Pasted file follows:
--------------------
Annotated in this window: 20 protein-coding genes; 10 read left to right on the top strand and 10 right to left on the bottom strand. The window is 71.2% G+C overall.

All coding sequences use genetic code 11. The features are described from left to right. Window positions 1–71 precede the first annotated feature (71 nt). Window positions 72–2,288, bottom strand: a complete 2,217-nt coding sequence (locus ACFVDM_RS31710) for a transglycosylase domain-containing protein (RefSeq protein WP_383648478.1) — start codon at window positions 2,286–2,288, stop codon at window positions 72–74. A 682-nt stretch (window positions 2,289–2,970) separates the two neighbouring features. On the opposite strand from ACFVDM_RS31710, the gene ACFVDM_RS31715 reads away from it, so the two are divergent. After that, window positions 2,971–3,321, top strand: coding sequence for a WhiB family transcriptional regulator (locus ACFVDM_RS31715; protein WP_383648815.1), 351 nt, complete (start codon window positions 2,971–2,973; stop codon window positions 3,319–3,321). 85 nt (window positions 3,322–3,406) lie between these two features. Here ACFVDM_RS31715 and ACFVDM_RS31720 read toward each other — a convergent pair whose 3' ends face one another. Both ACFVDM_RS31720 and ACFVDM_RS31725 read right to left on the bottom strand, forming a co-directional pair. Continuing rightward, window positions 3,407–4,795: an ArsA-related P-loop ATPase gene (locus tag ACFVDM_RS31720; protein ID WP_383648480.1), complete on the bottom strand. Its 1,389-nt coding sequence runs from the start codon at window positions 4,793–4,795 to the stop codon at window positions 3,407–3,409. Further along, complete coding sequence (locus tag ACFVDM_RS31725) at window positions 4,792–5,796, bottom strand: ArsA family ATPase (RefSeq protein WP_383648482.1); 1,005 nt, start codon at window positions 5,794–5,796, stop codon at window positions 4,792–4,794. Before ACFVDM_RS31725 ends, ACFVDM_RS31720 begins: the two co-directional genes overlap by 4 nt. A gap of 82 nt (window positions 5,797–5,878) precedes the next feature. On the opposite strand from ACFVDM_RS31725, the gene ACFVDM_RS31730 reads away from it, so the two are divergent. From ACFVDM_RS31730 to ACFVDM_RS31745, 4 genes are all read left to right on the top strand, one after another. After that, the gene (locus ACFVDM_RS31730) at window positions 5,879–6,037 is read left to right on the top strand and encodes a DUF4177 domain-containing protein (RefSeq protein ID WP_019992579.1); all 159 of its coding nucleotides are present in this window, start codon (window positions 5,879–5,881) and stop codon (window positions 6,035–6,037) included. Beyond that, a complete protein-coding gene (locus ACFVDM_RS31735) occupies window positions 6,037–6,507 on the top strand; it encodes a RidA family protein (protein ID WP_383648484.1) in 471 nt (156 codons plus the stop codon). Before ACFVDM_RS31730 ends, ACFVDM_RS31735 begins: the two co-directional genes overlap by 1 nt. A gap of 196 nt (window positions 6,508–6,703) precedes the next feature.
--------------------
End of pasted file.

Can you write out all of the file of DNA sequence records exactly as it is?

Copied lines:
Annotated in this window: 20 protein-coding genes; 10 read left to right on the top strand and 10 right to left on the bottom strand. The window is 71.2% G+C overall.

All coding sequences use genetic code 11. The features are described from left to right. Window positions 1–71 precede the first annotated feature (71 nt). Window positions 72–2,288, bottom strand: a complete 2,217-nt coding sequence (locus ACFVDM_RS31710) for a transglycosylase domain-containing protein (RefSeq protein WP_383648478.1) — start codon at window positions 2,286–2,288, stop codon at window positions 72–74. A 682-nt stretch (window positions 2,289–2,970) separates the two neighbouring features. On the opposite strand from ACFVDM_RS31710, the gene ACFVDM_RS31715 reads away from it, so the two are divergent. After that, window positions 2,971–3,321, top strand: coding sequence for a WhiB family transcriptional regulator (locus ACFVDM_RS31715; protein WP_383648815.1), 351 nt, complete (start codon window positions 2,971–2,973; stop codon window positions 3,319–3,321). 85 nt (window positions 3,322–3,406) lie between these two features. Here ACFVDM_RS31715 and ACFVDM_RS31720 read toward each other — a convergent pair whose 3' ends face one another. Both ACFVDM_RS31720 and ACFVDM_RS31725 read right to left on the bottom strand, forming a co-directional pair. Continuing rightward, window positions 3,407–4,795: an ArsA-related P-loop ATPase gene (locus tag ACFVDM_RS31720; protein ID WP_383648480.1), complete on the bottom strand. Its 1,389-nt coding sequence runs from the start codon at window positions 4,793–4,795 to the stop codon at window positions 3,407–3,409. Further along, complete coding sequence (locus tag ACFVDM_RS31725) at window positions 4,792–5,796, bottom strand: ArsA family ATPase (RefSeq protein WP_383648482.1); 1,005 nt, start codon at window positions 5,794–5,796, stop codon at window positions 4,792–4,794. Before ACFVDM_RS31725 ends, ACFVDM_RS31720 begins: the two co-directional genes overlap by 4 nt. A gap of 82 nt (window positions 5,797–5,878) precedes the next feature. On the opposite strand from ACFVDM_RS31725, the gene ACFVDM_RS31730 reads away from it, so the two are divergent. From ACFVDM_RS31730 to ACFVDM_RS31745, 4 genes are all read left to right on the top strand, one after another. After that, the gene (locus ACFVDM_RS31730) at window positions 5,879–6,037 is read left to right on the top strand and encodes a DUF4177 domain-containing protein (RefSeq protein ID WP_019992579.1); all 159 of its coding nucleotides are present in this window, start codon (window positions 5,879–5,881) and stop codon (window positions 6,035–6,037) included. Beyond that, a complete protein-coding gene (locus ACFVDM_RS31735) occupies window positions 6,037–6,507 on the top strand; it encodes a RidA family protein (protein ID WP_383648484.1) in 471 nt (156 codons plus the stop codon). Before ACFVDM_RS31730 ends, ACFVDM_RS31735 begins: the two co-directional genes overlap by 1 nt. A gap of 196 nt (window positions 6,508–6,703) precedes the next feature.